Construction workers have dangerous jobs. When these employees leave to go to work in the morning, they know that there is a significant chance that they may get hurt. A construction worker, who was filling in a trench for sewer pipes in the Boston area, was reminded of this dreadful fact on September 27th. Working on a site formerly known as a Volkswagen dealership, the 49-year old man became wedged in between a small Bobcat machine and a pipe when the Bobcat machine tipped over. It took thirty members of the technical rescue team from the Boston Fire Department to get him out of the property now owned by Harvard University. After forty minutes of being pinned in the trench, the worker was finally removed and may have a few broken bones according to the deputy of the fire department. He was taken to Beth Israel Hospital to be treated for his injuries.
Construction accidents, like the one mentioned above, occur frequently in the United States. The Occupational Safety and Health Administration (OSHA) indicates that there are a total of 4,206 worker fatalities in the private industry in the year 2010. Out of these fatalities, 774 or 18.7% are attributed to construction sites. The Occupational Safety and Health Act of 1970 (OSH Act) was passed to “prevent workers from being killed or seriously harmed at work” and thereby created the Occupational Safety and Health Administration (OSHA) to set and enforce protective workplace safety and health hazards. According to OSHA, falls, electrocutions, struck by an object, and caught-in/between are the top four reasons why construction workers are injured and die every year.
Workers who are involved in construction accidents are burdened with extensive costs associated with their injuries. Workers’ compensation can pay for such costs in exchange for you promising not to sue your employer. In Massachusetts, workers’ compensation will usually cover your medical costs, disability payments, 60% of your average income (or greater if you become disabled due to your accident), and other compensation (including coverage for permanent disfigurement or scars and loss of function). If you are a construction worker and your injury prevents you from returning to work, you may be able to receive paid-for vocational training to get another job. Immediate family members can recover death benefits if the worker was killed on the job.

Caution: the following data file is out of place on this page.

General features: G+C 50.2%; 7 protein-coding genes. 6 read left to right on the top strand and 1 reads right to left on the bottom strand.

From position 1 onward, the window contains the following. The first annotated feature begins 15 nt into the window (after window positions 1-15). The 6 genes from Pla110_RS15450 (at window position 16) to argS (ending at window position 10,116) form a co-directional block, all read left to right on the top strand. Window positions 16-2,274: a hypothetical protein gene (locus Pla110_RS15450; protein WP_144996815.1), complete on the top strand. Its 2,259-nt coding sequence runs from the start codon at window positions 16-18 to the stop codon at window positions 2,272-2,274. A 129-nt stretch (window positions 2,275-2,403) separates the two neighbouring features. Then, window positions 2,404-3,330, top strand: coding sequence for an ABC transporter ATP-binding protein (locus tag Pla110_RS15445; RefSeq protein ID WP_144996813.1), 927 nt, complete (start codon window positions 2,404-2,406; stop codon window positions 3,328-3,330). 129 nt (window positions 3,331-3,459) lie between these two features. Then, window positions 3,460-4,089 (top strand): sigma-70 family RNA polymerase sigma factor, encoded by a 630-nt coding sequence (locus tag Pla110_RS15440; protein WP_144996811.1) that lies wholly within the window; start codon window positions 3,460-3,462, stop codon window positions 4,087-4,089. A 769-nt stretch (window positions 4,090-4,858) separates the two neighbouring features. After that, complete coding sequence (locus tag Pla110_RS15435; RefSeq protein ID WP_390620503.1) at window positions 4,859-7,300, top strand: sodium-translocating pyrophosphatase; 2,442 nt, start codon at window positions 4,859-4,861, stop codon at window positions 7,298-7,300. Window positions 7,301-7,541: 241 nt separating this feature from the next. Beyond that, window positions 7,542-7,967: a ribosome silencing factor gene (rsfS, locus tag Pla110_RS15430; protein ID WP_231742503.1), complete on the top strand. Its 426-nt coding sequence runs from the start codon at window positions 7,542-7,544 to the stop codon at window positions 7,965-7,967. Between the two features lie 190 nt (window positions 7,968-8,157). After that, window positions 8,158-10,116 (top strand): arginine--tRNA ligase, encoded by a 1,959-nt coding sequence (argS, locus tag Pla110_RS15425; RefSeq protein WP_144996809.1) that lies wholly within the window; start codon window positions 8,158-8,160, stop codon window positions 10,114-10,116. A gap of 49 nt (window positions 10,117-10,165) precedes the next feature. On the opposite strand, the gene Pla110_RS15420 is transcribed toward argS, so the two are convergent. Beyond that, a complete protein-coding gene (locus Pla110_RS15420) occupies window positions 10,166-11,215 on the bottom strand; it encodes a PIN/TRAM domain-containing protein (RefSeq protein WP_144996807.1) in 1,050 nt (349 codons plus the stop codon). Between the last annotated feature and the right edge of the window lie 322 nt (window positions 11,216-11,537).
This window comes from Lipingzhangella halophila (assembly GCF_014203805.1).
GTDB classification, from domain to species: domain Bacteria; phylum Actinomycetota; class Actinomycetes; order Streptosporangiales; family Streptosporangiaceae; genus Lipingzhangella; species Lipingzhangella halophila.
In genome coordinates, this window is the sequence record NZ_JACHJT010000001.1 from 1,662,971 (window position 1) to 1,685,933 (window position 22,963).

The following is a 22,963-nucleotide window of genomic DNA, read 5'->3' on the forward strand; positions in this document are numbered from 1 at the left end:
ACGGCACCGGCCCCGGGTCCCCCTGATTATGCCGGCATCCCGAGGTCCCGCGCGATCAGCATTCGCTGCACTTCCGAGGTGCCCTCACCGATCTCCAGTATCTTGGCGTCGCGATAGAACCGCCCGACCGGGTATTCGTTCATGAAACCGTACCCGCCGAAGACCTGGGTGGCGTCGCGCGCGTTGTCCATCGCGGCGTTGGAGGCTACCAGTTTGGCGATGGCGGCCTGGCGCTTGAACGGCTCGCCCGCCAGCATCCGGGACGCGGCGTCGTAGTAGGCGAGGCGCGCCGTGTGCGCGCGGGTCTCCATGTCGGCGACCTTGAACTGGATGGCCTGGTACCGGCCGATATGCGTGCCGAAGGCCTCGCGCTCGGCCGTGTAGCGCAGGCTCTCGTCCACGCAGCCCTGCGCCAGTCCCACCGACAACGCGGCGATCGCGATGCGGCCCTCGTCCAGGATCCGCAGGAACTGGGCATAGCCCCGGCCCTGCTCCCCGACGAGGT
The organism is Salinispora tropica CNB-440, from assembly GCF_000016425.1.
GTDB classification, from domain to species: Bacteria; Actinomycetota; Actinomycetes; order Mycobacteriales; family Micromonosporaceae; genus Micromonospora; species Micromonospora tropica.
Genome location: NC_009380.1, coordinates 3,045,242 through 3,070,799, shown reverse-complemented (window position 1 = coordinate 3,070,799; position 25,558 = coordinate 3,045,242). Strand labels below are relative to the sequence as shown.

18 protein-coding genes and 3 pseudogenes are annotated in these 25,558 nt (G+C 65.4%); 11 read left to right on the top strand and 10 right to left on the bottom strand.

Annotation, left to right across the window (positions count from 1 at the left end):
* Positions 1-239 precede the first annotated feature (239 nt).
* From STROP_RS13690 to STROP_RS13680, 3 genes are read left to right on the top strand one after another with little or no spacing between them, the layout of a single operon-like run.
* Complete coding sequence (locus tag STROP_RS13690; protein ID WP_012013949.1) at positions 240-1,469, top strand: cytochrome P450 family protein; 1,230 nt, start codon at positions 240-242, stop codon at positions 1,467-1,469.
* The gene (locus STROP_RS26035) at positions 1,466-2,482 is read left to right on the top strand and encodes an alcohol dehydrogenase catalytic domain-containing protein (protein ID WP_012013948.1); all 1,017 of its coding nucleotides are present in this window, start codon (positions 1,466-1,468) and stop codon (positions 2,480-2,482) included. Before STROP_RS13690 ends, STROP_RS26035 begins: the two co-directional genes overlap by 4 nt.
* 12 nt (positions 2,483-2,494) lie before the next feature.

Unfortunately, if you have suffered severe injuries, workers’ compensation may not cover all of your costs. There may be a party who can be held responsible for your accident other than your employer, such as an equipment manufacturer. If you believe that your workplace is at fault because they are not meeting OSHA guidelines, then you may file a complaint to have OSHA inspect your workplace. However, if you feel that your injury was caused by a third party, you may be able to recover from this third party for their negligence as well as receive your workers’ compensation benefits. We can help you file your workers compensation claim as well as other claims.
Source: Worker Rescued After Being Trapped by Machine, 7 News, September 27, 2012